To start with, the estimates launched by EuCham diverge significantly from any rough estimate based on public data. Even under the most flexible assumptions, it is hard to justify the USD 116 mln that EuCham argues that the Romanian Government "poured" (a very vague term not specific to public finance) into the economy.

At the end of 2020, the Government of prime minister Florin Citu - who missed no opportunity to underline his team's efforts and spending dedicated to Covid - came up with a Covid bill of 4.45% of GDP - roughly half of the 9.8% of GDP total (cash) budget deficit. This would be one-tenth of the 46.1%-of-GDP "recovery package" calculated by Eucham.

Compared to the national GDP, the recovery package in Romania was the second-strongest in Europe: 46.1%, not far from Italy's 46.5%, according to EuCham. In per-capita terms, Romania also ranks high with USD 5,984 spent - in the top ten and ahead of the United Kingdom (USD 5,930).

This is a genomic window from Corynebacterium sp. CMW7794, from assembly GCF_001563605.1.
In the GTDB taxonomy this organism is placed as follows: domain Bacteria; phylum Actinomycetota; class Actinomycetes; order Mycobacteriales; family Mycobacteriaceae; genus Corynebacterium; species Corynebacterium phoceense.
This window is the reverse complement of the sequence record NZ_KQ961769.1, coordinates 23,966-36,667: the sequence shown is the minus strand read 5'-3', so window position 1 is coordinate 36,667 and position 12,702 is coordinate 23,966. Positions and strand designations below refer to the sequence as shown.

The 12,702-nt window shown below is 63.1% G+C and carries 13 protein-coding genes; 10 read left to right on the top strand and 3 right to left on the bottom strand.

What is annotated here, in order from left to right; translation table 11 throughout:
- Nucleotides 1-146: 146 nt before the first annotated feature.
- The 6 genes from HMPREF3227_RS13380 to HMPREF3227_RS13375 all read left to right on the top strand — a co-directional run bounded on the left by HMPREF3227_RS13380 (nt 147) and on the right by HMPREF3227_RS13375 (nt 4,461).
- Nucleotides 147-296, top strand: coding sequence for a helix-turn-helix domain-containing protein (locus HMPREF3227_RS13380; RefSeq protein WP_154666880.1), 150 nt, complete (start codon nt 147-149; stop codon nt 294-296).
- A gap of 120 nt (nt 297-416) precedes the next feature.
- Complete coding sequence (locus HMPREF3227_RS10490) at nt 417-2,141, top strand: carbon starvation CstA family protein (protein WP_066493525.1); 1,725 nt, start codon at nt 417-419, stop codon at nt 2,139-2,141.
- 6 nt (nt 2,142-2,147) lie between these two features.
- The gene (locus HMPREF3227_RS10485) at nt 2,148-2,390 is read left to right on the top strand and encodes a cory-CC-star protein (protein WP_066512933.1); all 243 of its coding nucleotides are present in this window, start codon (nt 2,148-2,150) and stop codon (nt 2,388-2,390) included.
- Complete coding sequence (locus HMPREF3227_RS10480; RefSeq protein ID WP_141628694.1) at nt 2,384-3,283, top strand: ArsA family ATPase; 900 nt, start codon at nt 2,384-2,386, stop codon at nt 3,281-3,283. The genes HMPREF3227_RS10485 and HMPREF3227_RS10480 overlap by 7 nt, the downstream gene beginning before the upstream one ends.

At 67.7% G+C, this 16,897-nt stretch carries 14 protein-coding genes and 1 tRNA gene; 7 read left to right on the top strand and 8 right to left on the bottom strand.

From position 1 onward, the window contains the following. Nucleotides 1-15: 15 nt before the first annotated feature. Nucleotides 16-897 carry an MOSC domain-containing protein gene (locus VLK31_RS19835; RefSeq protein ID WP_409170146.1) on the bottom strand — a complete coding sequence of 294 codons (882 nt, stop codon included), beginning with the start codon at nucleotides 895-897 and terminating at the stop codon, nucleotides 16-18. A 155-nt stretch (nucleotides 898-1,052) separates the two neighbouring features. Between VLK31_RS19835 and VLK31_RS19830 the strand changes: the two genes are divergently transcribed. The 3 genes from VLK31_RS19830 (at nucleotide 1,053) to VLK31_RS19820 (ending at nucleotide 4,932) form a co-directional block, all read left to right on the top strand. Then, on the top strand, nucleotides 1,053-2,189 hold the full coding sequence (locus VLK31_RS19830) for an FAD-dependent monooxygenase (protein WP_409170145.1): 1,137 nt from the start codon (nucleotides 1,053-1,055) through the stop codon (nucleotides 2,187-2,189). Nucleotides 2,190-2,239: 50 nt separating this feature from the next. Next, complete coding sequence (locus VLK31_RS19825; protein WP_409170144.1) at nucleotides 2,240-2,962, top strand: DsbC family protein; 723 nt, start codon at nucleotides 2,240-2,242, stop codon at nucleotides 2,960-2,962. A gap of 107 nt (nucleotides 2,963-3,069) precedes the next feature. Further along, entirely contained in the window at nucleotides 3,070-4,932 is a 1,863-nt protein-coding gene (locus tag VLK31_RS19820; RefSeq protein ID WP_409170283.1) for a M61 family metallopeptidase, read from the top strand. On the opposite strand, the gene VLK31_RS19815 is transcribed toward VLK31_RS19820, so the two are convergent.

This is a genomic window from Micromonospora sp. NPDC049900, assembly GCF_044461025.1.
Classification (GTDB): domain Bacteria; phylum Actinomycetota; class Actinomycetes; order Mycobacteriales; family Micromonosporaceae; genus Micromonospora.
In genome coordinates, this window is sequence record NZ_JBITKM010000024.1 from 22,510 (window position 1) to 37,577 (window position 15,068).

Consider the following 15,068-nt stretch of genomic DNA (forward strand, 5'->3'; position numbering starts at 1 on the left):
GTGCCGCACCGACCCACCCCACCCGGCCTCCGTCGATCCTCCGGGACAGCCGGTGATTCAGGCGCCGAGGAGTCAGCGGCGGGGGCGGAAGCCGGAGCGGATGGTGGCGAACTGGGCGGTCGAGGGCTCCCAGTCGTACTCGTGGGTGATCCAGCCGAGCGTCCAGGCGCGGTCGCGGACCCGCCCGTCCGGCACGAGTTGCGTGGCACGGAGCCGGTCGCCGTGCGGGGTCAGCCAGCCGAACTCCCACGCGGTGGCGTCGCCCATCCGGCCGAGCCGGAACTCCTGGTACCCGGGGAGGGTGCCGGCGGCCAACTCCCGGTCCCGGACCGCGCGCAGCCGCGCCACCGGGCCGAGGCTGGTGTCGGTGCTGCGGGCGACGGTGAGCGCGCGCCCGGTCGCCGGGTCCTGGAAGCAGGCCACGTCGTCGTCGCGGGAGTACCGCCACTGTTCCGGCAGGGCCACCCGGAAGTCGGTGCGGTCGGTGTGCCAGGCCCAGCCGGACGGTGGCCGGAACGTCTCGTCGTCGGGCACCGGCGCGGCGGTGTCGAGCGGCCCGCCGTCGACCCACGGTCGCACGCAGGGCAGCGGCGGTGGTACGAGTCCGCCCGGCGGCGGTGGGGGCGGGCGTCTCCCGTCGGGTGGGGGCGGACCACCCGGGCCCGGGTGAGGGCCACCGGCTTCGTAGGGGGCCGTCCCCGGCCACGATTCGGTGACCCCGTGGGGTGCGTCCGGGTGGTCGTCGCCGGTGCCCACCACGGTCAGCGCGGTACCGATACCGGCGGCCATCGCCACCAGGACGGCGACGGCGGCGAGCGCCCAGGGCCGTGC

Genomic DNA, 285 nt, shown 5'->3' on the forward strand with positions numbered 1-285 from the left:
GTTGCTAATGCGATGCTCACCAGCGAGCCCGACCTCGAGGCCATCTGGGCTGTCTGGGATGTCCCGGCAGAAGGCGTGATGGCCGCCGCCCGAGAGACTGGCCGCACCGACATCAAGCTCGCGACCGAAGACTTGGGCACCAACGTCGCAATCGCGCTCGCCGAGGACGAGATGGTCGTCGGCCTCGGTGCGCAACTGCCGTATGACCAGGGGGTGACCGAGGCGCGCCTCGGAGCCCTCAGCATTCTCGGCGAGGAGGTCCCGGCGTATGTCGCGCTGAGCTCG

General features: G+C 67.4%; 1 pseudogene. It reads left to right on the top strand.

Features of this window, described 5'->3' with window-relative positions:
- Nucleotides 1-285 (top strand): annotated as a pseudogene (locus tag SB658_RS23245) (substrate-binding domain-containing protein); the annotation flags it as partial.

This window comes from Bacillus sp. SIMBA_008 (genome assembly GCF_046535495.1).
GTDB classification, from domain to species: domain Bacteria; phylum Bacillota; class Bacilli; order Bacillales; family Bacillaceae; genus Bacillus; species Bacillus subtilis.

The research is based on the extra expenditure made to alleviate the pandemic consequences. It compares the total value of economic support and recovery packages from March 2020 to date that each of the analysed countries has provided to mitigate the negative impacts of the crisis.

The economic measures included by EuCham (estimated at USD 115 mln) refer to budget spending [related to Covid, other than direct health-related], increased investment, foregone revenue (any tax reduction, customs clearance waiver, temporary suspension of tourist taxes, reversible loss of corporate income tax, temporary interest rate reduction, VAT refund for certain sectors/projects, etc.), social security payments (soft loans, tax deferrals, written-off social security contributions), loans and guarantees (direct support to reserve funds and/or state-backed credit guarantees, credit guarantees and/or collateral for loans).

iulian@romania-insider.com

(Photo source: Dreamstime.com)